National Register of Historic Places

  The other type of mounds in Aztalan are Platform mounds - the structures typical of Mississippian culture (above). These were used for
burial and other ceremonial purposes. Aztalan mounds and other parts of the site were partially destroyed by European settlers. What you
see today - platform mounds, steps leading to the top of them, stockades around them - was painstakingly restored in the last few decades.
  There is an evidence that before the arrival of Mississippian people the same site was used by the Woodland Paleo-Indians. The Aztalan
site was surrounded by groups of different mounds. Most of them were obliterated by farming, so it's not clear which mounds were
associated with Mississippians and which ones with Woodland people. Greenwood Mound Group was located immediately to the west
of Aztalan. Drumlin Mound was located further west on top of dominating hill. Another similar mound and an effigy mound were located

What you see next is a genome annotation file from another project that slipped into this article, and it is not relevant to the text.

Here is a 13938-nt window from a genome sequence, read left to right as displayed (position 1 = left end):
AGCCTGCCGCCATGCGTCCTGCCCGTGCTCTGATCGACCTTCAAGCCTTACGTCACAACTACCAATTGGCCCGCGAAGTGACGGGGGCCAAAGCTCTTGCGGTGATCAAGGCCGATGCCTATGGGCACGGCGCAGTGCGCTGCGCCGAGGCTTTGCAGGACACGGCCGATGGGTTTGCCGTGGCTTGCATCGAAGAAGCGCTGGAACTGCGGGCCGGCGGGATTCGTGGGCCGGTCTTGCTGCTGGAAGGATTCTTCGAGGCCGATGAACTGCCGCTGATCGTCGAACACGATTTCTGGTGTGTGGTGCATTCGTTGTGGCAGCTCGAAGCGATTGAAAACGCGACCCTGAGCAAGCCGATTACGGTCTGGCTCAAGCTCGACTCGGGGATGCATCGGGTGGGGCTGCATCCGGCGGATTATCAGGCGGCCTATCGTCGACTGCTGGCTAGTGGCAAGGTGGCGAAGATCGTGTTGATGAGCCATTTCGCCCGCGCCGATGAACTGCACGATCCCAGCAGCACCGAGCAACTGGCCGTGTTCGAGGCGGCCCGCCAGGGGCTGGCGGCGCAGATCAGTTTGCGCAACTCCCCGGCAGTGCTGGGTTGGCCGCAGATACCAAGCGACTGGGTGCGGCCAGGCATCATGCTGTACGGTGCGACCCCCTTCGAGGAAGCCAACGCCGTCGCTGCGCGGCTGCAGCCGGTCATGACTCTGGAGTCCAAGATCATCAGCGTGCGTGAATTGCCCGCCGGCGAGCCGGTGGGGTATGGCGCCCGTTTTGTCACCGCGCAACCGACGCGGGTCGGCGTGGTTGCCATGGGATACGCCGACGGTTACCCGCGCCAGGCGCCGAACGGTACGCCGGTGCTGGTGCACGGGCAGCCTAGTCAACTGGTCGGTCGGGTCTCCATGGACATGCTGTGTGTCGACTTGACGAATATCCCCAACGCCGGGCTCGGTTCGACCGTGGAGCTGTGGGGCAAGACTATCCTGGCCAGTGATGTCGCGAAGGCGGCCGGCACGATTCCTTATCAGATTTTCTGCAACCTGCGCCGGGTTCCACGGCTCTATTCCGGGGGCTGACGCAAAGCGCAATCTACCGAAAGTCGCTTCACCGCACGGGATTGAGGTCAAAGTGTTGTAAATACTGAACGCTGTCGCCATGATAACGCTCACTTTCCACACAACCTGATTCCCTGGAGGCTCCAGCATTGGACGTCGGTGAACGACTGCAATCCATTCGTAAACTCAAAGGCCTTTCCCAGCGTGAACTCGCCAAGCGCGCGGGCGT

north of the village. And to the east, right across Crawfish River, there was an effigy mound and some conical mounds. I couldn't find more information, but it seems that some of them survived to this day, since the east bank of the river is protected as a part of the Aztalan
State park. The only well known mound definitely surviving to this day is Princess Mound (see below).

   Aztalan doesn't belong to a Woodland culture covered elsewhere on this site. Instead, it's a northernmost site of so-called
Mississippian culture, artifacts of which are more common in central and southern United States, with Cahokia, IL, being the
biggest prehistoric city known from that civilization.

  Aztalan does have mounds, but they're different from the Woodland type. Northwestern corner contains several large conical mounds
called Marker mounds (above). Upon excavation of some of them they were found to contain large post set into a pit in the center of
each mound. These posts would have been visible for miles and served unknown ceremonial or other purpose. There used to be over
40 such mounds, but only handful remains today.

  There is an open-air museum describing the history of Aztalan and its restoration, located between the two platform mounds
(above). There are also tablets in the field dealing with different aspects of life and death of the Aztalan's inhabitants (below).

  Aztalan Platform Mound
  Aztalan Mounds Before Reconstruction
  Aztalan State Park
  Conical Mounds at Aztalan
  Conical Mounds at Aztalan (in the background)